- The Washington Times - Wednesday, April 6, 2005

Exciting times

The ambassador from Pakistan is a fortunate diplomat. He is in the right place at the right time.

Unlike previous Pakistani envoys, Ambassador Jehangir Karamat is enjoying the prestige of being a favored diplomat at the White House and in congressional circles.

The Bush administration has agreed to sell Pakistan F-16 fighter jets, a purchase Pakistan has been seeking since the 1980s. The White House also considers Pakistani President Pervez Musharraf a key regional ally in the war against terrorism and in the reconstruction of neighboring Afghanistan.

“For me being here at this time is particularly exciting,” Mr. Karamat told editors and reporters at a recent luncheon at The Washington Times. “The U.S.-Pakistan relation is better than it has ever been.”

Even disagreements are discussed openly, he said.

“There is a lot of communication between both administrations. We are comfortable with each other, upfront about everything. No one is straddling the fence,” the ambassador said.

Mr. Karamat, ambassador here since December, is a former chairman of Pakistan’s Joint Chiefs of Staff.

Restoring credibility

Liberal foreign policy specialists yesterday praised U.N. Secretary-General Kofi Annan for proposing the creation of a human rights council that would exclude dictatorships and other authoritarian governments.

Former Secretary of State Madeleine K. Albright and former British Foreign Secretary Robin Cook, among others, urged world leaders and democratic nations to endorse the proposal. They denounced the “current perverse” system that allows governments that routinely brutalize their citizens to serve on the U.N. Human Rights Commission.

“The current arrangement enables governments with shameful human rights records, like Sudan and Libya, to gain membership on the commission and thereby block attempts to condemn their own records,” they said in an open letter to Mr. Annan.

“This perverse situation has left gross violations [of human rights] unchallenged, severely undermined the credibility of the U.N. on human rights and infected the entire U.N. system.”

The other signatories, who called themselves “progressive leaders,” included Lee H. Hamilton, a former Democratic House member from Indiana and co-chairman of the September 11 commission; Antonio Manuel de Oliveira Guterres, former prime minister of Portugal; Morton H. Halperin of Open Society Institute; and John Podesta of the Center for American Progress.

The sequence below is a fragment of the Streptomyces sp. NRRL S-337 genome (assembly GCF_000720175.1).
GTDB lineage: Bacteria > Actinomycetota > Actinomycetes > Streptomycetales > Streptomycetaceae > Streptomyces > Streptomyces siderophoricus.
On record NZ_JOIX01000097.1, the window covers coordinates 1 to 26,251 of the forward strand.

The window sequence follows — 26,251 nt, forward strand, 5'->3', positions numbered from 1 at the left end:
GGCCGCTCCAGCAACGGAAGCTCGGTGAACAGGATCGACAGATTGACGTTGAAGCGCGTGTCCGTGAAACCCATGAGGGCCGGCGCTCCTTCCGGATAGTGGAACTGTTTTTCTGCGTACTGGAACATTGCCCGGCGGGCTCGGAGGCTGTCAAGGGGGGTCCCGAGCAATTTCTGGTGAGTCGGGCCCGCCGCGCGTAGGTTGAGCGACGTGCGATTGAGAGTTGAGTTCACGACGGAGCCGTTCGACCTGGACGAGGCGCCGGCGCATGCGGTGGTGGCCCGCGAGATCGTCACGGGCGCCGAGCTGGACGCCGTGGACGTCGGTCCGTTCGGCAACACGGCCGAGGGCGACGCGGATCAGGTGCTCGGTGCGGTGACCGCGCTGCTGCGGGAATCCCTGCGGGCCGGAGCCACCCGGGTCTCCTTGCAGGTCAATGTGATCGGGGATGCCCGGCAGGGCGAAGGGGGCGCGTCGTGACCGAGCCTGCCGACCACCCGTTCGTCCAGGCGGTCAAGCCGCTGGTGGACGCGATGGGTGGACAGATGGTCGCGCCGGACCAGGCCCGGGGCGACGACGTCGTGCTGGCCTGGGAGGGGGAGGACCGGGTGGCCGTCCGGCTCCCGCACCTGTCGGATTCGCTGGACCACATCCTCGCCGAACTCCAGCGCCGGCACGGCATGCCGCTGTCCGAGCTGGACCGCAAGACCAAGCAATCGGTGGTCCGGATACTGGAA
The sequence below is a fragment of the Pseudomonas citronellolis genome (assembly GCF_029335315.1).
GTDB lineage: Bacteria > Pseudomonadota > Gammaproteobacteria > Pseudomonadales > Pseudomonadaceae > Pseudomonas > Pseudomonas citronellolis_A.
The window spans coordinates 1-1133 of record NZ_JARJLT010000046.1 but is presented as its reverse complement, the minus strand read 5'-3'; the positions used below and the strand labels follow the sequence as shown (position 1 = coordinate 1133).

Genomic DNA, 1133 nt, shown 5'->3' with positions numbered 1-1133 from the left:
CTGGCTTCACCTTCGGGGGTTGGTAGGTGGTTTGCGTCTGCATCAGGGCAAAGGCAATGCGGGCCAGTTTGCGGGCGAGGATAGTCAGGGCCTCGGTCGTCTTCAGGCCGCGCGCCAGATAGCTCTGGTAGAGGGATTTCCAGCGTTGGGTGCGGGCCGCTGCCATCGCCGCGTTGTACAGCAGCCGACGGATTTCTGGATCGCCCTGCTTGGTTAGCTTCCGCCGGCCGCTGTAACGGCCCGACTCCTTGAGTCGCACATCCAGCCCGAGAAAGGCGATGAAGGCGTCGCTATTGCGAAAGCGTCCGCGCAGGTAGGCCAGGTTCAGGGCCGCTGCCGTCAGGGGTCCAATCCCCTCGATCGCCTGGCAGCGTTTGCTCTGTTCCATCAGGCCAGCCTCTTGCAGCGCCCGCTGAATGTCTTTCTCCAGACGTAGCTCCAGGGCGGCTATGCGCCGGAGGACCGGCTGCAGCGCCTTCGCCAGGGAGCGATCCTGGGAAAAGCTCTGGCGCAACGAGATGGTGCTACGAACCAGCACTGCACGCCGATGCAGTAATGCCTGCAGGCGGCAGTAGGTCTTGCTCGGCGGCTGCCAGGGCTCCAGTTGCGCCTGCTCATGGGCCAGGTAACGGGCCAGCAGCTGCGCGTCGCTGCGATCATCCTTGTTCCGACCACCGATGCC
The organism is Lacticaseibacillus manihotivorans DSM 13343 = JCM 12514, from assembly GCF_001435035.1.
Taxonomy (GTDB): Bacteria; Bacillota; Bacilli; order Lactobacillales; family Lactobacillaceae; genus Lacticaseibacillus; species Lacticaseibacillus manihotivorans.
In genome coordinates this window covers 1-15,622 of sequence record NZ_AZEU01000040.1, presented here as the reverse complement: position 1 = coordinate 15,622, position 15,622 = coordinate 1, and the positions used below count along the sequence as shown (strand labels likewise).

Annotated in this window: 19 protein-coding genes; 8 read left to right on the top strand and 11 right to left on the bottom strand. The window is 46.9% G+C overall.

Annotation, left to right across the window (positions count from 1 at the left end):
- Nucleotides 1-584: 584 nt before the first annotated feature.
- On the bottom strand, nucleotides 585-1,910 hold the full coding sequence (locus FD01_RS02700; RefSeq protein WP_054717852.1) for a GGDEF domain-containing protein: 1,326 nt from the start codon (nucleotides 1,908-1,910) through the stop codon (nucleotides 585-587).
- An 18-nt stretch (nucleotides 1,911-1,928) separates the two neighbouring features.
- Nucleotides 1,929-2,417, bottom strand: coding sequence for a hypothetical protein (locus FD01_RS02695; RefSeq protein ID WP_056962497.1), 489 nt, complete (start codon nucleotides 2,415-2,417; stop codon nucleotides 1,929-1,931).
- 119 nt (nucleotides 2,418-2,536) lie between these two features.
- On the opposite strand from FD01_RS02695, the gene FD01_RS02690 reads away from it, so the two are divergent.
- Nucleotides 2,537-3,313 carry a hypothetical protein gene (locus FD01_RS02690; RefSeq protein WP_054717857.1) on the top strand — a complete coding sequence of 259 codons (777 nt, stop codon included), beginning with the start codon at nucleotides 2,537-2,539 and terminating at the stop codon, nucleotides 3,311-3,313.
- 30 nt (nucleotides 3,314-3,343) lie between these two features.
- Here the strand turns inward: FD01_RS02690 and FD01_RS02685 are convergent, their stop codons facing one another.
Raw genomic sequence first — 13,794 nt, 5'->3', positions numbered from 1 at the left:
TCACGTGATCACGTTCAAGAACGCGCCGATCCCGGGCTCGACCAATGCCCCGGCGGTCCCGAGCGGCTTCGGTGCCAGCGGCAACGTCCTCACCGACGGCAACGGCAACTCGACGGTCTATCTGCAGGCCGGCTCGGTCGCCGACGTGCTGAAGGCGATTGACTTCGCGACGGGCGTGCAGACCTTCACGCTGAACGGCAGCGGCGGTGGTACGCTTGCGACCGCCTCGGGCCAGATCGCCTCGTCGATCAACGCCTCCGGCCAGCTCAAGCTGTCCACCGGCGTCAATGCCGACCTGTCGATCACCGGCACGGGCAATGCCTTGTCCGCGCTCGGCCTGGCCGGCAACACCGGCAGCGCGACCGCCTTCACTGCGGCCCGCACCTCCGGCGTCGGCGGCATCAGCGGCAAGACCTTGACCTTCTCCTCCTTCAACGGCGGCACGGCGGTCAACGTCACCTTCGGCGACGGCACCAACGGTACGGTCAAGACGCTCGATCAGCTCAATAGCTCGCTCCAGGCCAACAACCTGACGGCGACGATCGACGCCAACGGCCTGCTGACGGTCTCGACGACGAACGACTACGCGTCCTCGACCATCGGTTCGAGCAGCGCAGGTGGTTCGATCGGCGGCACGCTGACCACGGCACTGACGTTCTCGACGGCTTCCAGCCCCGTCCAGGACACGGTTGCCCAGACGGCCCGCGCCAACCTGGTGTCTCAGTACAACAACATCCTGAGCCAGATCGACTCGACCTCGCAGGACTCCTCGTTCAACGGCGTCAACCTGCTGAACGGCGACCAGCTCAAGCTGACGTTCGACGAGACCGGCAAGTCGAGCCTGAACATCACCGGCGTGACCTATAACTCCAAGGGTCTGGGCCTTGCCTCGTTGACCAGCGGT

The Senate Republican Policy Committee yesterday released a set of talking points to build Senate support for a free-trade agreement with Central American nations.

The committee warned that a defeat of the treaty would indicate that the United States “is not committed to open market principles” and would maintain “high tariff barriers on U.S. exports to the region.” A rejection of the treaty also would mean the “loss of an important export market for numerous U.S. suppliers of cotton, yarns and fabrics,” the committee said.

It called passage of the treaty a “win-win” situation for U.S. consumers.

The U.S. sugar industry opposes the treaty because it fears the pact would flood the U.S. market with imported sugar.

The treaty would cover Costa Rica, El Salvador, Honduras, Guatemala and Nicaragua in Central America and the Dominican Republic in the Caribbean.

Those countries “constitute our 12th largest export market with a consumer base of nearly 44 million,” the committee said.

Passage of the Dominican Republic-Central America Free Trade Agreement is “vital to the economic and security interests of both the United States” and the six other countries covered by the pact, which needs Senate ratification, it added.

Call Embassy Row at 202/636-3297, fax 202/832-7278 or e-mail jmorrison@washingtontimes.com.

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